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June 12, 1979 - Image 6

Resource type:
Michigan Daily, 1979-06-12

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Page 6-Tuesday, June 12, 979-The Michigan Daily
Charges dropped in Waddill abortion case

SANTA ANA, Calif.-(AP)-Charges
against Dr. William Waddill that he
killed a baby born in an abortion were
dismissed yesterday after a jury
deadlocked 11-11 with the majority
favoring acquittal.
It was the second time Waddill had
faced a jury to be judged on his actions
after the unscucessful abortion.
that the absence of a verdict would
leave his client with continuing
problems and asked if the one hold-out
juror could not be convinced to vote for
acquittal. The judge said he would
pressure them no further.
"There comes a time, as in medicine,
when someone has to' pull the plug,"
said Superior Court Judge Byron Mc-
Millan. "I am going to do that, and on
my own motion, this case is
Waddill, 43, a prominent obstetrician
who has spent two years fighting the

abortion-related charge, was calm as
the decision was announced.
THE SEVEN WOMEN and five men
of the jury filed into court at 6:10 p.m.
PDT. The judge polled them in-
dividually, asking whether further
deliberations might result in a verdict.
"No sire, they would not," one panel
member said. "I don't think so,"
another answered. One man declared
adamantly, "I think he's innocent."
After the court session, they jury
foreman said the majority felt that the
prosecutor did not prove Waddill's guilt
beyond a reasonable doubt and that
most of them felt the infant would not
have survived no matter what he did.
"I THINK definitely we felt that on
explusion of this infant there were life
signs," said jury foreman James Bar-
tel. "But we distinguished between life
signs and life ... We knew there was a
difference between life and sur-

Another juror said he believed the in-
fant was undoubtedly brain-damaged
from its immersion in saline solution
during the abortion.
Waddill, who has maintained his in-
nocence through two trials, said after
the decision that he was disappointed
that the jury had not given him a clear

"I just don't see how anybody could
hve held out on something like this," he
said. "It's as if that one person was
trying to prove something."
Waddill had been charged with first-
degree murder. The jury was given the
option of coming in with a lesser
charge, including second-degree mur-
der and manslaughter.

Israel, Egypt disagree as
Palestinian talks begin

Protestors blast Somoza*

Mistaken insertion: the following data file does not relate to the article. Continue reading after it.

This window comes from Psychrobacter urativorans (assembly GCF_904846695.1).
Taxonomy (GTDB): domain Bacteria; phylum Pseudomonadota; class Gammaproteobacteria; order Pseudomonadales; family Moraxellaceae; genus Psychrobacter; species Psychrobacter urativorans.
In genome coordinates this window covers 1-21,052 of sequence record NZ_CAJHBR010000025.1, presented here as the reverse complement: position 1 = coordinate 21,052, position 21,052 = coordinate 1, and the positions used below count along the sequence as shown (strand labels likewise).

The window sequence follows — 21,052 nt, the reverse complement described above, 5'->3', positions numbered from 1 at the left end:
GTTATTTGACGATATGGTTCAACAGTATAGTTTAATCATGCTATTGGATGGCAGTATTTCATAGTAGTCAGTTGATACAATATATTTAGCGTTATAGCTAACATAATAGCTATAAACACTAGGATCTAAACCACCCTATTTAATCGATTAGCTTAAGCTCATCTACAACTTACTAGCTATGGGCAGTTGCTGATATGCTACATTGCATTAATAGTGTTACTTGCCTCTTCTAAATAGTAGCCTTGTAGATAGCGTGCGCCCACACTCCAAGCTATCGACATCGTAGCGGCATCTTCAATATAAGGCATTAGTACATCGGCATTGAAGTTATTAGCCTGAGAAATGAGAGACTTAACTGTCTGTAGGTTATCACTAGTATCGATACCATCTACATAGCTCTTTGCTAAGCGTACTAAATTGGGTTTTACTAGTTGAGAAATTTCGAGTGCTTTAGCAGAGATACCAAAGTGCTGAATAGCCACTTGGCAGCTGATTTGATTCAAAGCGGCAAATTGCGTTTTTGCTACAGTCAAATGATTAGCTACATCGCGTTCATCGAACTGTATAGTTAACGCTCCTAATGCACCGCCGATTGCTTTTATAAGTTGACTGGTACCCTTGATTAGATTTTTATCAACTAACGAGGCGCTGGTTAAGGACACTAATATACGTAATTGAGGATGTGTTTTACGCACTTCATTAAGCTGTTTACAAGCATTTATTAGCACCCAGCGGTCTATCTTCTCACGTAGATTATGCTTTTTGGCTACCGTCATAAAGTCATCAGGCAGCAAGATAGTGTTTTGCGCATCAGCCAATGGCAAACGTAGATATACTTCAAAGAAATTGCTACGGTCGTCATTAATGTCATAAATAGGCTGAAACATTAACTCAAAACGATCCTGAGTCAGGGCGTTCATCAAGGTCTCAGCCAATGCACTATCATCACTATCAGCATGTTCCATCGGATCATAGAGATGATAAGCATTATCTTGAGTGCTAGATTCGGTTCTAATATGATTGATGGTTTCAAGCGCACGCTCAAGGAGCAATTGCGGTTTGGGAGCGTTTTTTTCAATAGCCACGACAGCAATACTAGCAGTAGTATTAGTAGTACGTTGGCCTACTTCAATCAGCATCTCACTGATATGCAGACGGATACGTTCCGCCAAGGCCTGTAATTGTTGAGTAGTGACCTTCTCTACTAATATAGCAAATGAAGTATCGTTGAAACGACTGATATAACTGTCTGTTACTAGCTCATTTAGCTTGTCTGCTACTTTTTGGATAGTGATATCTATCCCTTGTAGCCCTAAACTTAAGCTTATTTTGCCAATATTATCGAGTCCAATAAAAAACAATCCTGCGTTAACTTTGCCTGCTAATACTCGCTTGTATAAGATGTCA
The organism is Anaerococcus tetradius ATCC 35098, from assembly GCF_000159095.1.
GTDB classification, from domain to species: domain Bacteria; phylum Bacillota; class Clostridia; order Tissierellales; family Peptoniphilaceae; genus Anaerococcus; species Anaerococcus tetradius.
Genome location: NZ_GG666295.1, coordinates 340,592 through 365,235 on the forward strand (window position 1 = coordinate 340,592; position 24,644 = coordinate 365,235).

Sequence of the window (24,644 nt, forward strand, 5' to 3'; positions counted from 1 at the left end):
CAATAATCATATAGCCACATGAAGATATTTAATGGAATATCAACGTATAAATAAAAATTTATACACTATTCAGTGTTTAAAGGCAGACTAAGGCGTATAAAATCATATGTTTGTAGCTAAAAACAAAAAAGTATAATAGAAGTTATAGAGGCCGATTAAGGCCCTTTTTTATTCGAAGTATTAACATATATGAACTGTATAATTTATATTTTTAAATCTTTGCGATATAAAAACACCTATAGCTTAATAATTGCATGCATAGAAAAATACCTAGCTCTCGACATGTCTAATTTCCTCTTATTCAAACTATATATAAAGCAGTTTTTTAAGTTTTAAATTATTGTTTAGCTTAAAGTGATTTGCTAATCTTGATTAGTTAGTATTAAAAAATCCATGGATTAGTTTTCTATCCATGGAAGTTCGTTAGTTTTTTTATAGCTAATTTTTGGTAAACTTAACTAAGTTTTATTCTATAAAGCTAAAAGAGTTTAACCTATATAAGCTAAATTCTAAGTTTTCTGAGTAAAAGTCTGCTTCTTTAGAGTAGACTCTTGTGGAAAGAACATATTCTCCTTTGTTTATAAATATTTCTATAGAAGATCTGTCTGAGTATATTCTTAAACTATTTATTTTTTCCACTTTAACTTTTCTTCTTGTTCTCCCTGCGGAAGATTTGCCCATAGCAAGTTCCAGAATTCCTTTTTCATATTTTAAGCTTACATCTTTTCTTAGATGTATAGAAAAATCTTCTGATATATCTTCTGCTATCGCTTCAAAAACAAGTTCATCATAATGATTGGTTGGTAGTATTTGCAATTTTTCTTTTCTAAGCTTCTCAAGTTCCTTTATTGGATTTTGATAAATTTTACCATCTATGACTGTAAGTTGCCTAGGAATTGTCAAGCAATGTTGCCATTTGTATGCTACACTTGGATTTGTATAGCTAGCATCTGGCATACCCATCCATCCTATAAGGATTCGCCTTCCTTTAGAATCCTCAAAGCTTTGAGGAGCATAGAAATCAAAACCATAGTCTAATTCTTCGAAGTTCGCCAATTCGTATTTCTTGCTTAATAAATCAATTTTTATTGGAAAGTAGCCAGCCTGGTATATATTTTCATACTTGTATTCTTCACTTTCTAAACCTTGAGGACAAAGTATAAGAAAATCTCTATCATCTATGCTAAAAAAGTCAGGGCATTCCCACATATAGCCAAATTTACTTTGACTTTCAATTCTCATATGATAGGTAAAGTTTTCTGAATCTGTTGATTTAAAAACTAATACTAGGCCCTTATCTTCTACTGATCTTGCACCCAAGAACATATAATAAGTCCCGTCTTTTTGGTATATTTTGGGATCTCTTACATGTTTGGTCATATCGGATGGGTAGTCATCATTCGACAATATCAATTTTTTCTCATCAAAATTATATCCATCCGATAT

demand end to U.S. aid

Chanting "No more U.S. meddling in
Nicaragua" and carrying signs like
"Somoza's massacre: Made in USA,"
some 30 demonstrators gathered for a
noon rally on the Diag yesterday
protesting against continued U.S. aid to
Nicaraguan President Anastasio
Co-sponsored by the Ann Arbor bran-
ch of the National Network in Solidarity
with the Nicaraguan People and the
Ann Arbor Committee for Human
Rights in Latin America, rally
organizer Howard Brick said in a news
release the demonstration's purpose
was three-fold: to protest what he
called Somoza's suppression of popular
uprisings in Nicaragua; to rally sup-
port from "human rightsactivista in
the U.S. and throughout the world who
will help prevent another massacre by
demanding that all U.S. ties with
Somoza be broken immediately;" and
to demand that the "U.S. not intervene
in Nicraguan affairs, either to support
Somoza or install a U.S.-favored
replacement for him."
U.S. Marines helped install Somoza's
.-gime in the 1930s, helping to create,
equip, and train Somoza's Nicaraguan
National Guard.
During last September's civil
uprising and in the months that
followed, the National Guard killed
between 5,000 and 10,000 people, said
demonstrator Peter Kornlbuh, who has
been studying Latin American history
at the University. He added that more

than 50,000 people have been wounded
during the unrest.
"The Somozoan regime is
slaughtering villages, practicing
unlimited incarceration, jailing people
without warrants ... it's brutal. That's
why we're here," Allison said.
"SO MUCH FOR human rights," he
continued. "They (the Carter Ad-
ministration) haven't taken a stand."
The Committee also claimed that
U.S. economic and military aid to
Nicaragua was maintained throughout
the massacre last fall, and was cur-
tailed in February only when Somoza
refused to participate in the U.S.-
sponsored negotiations aimed at
squelching more national unrest.
Last month, however, the Inter-
national Monetary Fund (IMF), which
is dominated by U.S. banks, granted a
$40 million loan to the Somozan gover-
BUT KORNBLUH claimed Somoza
will use 40 per cent of that loan granted
last month by IMF "to resupply the
Somozan regime, perpetuating the
regime. It's out and out sustenance for
Somoza," he said. Kornbluh said the
IMF loan was tacitly approved by U.S.
bankers, which he said dominate the in-
ternational organization.
The protestors walked in circles on